Coastal Carolina (4-5, 37%). Following a blowout loss to surging Louisiana, the Chanticleers need a 2-1 finish to have a shot at their first bowl. After a likely loss at Arkansas State (24% win probability), they’ll probably have to sweep UL Monroe (43%) and Texas State (57%).

Nebraska (4-5, 23%). Hey, two years is technically a drought, right? To reach their first bowl since 2016, the Huskers will have to win at Maryland in Week 13 (56% probability) and pull a home upset of either Wisconsin in Week 12 (16%) or Iowa in Week 14 (26%).

UL Monroe (4-5, 22%). Competitive losses to Florida State and Arkansas State have rendered their first-bowl-since-2012 hopes minimal. They’ll need to win two of three against Georgia Southern on the road (32%), Coastal Carolina at home (57%), and rival Louisiana on the road (7%).

San Jose State (4-6, 20%). Speaking of competitive … the Spartans nearly beat both Boise State and Hawaii in the past two weeks but went 0-2 instead. Now they’ve got to sweep UNLV (61%) and Fresno State (33%) to get to .500.

UCLA (4-5, 19%). OK, yes, UCLA bowled in 2017. But that feels like about 12 years ago, so we’re counting the Bruins here too. After starting the Chip Kelly era with 14 losses in 18 games, they’ve won three in a row. Now they need to pair a home win over Cal in Week 14 (65%) with a road upset of either Utah in Week 12 (9%) or USC in Week 13 (21%). Long odds, to be sure.

P.J. Fleck: really good head coach



Minnesota head coach P.J. Fleck crowd-surfs in the locker room after his team’s win over Penn State.

Minnesota just had itself a hell of a week. First, it signed head coach P.J. Fleck to a contract extension just as the coaching carousel tried to swirl his name into rumors. Then, the Gophers went out and scored their biggest win in years (decades? ages?).

Granted, if a blue-blood school really wants to come after Fleck, an eight-figure buyout might not be enough to dissuade it. But assuming for now that the vultures will not circle and that he will remain Minnesota’s coach moving forward, let’s acknowledge just how perfect this marriage is.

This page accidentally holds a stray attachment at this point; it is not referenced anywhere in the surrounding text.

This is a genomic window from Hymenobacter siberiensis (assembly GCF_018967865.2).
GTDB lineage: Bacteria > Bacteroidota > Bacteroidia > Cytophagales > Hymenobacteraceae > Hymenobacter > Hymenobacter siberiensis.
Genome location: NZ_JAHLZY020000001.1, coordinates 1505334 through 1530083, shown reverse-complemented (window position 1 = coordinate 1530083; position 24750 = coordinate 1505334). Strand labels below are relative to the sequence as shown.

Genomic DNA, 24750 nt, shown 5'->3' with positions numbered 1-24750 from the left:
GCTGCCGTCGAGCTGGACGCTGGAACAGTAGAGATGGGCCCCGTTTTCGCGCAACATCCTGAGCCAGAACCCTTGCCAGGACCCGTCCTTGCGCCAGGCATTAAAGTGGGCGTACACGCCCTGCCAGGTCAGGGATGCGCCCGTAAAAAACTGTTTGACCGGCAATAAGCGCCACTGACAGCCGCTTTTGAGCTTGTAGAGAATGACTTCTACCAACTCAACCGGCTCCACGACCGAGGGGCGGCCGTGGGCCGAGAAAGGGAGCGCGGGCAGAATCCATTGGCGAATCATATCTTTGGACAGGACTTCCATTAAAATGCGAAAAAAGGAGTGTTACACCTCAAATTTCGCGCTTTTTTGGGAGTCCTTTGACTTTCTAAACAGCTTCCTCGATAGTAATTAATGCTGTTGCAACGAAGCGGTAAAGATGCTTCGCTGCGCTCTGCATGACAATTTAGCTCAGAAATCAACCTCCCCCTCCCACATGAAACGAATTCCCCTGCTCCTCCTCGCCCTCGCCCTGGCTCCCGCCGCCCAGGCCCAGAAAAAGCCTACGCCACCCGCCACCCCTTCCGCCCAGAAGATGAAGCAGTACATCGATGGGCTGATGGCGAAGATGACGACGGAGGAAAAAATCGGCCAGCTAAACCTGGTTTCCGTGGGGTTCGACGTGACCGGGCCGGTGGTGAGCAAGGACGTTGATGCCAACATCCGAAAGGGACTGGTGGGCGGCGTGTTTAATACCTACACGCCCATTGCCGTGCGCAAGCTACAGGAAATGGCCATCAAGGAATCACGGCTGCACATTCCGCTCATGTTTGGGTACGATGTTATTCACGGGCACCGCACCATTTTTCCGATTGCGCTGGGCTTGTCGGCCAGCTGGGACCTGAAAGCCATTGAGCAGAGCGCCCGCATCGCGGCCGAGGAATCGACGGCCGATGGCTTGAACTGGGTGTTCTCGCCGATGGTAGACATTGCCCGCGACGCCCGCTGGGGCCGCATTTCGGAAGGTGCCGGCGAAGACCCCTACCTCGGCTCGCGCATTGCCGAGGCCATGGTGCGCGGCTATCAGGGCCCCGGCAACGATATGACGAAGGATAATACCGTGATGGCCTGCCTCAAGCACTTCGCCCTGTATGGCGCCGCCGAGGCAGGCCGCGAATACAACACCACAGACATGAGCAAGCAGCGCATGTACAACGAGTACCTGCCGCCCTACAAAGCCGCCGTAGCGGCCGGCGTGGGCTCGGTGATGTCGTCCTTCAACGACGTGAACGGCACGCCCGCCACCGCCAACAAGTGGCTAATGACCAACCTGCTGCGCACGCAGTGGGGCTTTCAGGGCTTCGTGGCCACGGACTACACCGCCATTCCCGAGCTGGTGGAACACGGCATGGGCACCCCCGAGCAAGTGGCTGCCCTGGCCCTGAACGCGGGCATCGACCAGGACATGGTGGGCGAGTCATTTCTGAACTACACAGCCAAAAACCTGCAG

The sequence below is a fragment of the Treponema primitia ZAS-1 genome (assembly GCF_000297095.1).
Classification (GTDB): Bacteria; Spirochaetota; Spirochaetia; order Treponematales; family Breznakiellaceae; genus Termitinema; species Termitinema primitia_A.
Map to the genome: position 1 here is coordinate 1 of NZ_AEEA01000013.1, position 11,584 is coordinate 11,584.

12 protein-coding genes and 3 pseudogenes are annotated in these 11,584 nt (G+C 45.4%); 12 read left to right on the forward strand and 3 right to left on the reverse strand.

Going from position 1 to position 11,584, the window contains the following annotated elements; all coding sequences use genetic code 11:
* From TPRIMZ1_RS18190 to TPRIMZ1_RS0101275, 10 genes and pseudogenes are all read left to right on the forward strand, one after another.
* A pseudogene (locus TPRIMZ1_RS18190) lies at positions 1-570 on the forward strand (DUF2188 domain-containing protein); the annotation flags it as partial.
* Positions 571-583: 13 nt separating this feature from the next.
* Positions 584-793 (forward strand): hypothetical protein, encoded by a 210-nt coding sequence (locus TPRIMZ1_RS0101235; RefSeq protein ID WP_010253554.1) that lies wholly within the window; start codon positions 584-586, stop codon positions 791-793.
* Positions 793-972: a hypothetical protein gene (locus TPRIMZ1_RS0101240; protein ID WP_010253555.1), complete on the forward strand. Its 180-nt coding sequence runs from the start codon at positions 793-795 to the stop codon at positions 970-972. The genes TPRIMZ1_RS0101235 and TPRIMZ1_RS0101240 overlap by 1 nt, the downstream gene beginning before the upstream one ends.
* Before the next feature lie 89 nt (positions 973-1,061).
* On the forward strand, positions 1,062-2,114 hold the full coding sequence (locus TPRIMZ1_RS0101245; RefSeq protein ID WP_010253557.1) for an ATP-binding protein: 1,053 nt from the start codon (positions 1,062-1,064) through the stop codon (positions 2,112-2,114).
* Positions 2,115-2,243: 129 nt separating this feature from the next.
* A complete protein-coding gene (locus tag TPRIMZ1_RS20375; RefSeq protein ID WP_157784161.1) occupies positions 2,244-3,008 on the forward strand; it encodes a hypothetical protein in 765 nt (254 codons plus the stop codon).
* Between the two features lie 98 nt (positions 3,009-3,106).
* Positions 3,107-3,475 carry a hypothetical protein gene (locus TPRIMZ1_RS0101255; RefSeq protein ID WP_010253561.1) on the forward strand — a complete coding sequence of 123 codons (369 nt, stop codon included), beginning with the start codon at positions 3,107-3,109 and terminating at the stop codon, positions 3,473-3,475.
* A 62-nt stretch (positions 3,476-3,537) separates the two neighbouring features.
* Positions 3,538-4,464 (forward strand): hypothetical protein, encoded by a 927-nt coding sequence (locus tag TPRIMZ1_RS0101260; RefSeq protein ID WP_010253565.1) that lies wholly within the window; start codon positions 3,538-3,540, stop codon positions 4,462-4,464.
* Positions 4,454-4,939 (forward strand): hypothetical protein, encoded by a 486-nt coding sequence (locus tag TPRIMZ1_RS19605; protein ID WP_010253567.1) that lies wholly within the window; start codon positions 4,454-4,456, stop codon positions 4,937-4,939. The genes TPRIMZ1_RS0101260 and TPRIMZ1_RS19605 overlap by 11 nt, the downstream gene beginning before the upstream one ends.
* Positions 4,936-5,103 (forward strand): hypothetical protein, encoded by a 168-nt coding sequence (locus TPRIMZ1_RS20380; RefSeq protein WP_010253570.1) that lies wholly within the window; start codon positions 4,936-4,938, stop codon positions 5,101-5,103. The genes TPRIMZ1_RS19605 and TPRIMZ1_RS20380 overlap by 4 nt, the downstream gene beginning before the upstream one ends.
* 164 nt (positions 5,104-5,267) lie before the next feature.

At both Western Michigan and Minnesota, Fleck energetically burned the two-deep to the ground and installed his own recruits as quickly as possible, resulting in some early growing pains. His WMU tenure began with 14 losses in 17 games, then finished with 20 wins in 23. At Minnesota, he inherited a team coming off of its first nine-win season in 14 years but started out with an 8-11 record. With a ridiculously young two-deep, however, the Gophers won four of their last six last year, and they’ve needed only nine games to pull off another nine-win season this fall.

If Fleck were to at some point leave for a blue blood, things could get weird. He wants to build HIS depth chart with HIS culture and HIS weird mantras. He makes a given program Fleck University, and … well … blue bloods tend to have both a deep history and a set of boosters who like that history quite a bit. Fleck building his own culture from scratch could be met with resistance.

That’s all the better for Minnesota, though. The Gophers program has a rich history, too, but most of its brightest moments happened in the 1930s and early 1940s. (Bernie Bierman: five-time national title winner and maybe the most underrated coach in college football history.) This team hasn’t finished higher than 18th in the AP poll in 57 years. It was ripe for a top-to-bottom cultural overhaul, and Fleck has provided that.

Fleck is also proving he can build a winning brand of football — that he can Row the Boat in the land of 10,000 lakes — without dominating his conference in recruiting the way he did at WMU. He’s building burly lines, running the ball as much as humanly possible, and winning just enough recruiting battles to assure high-level depth in the receiving corps and secondary. He’s containing the game as mentor Jim Tressel did, and he has built a team capable of sniffing out mistakes and taking full advantage of them. Nothing about this is unsustainable.

While a CFP trip isn’t all that likely, the Gophers now have, per SP+, a 75% chance of finishing with 11 or more wins (not including bowls). And that’s with a depth chart that is awfully sophomore-heavy. This run might be just beginning.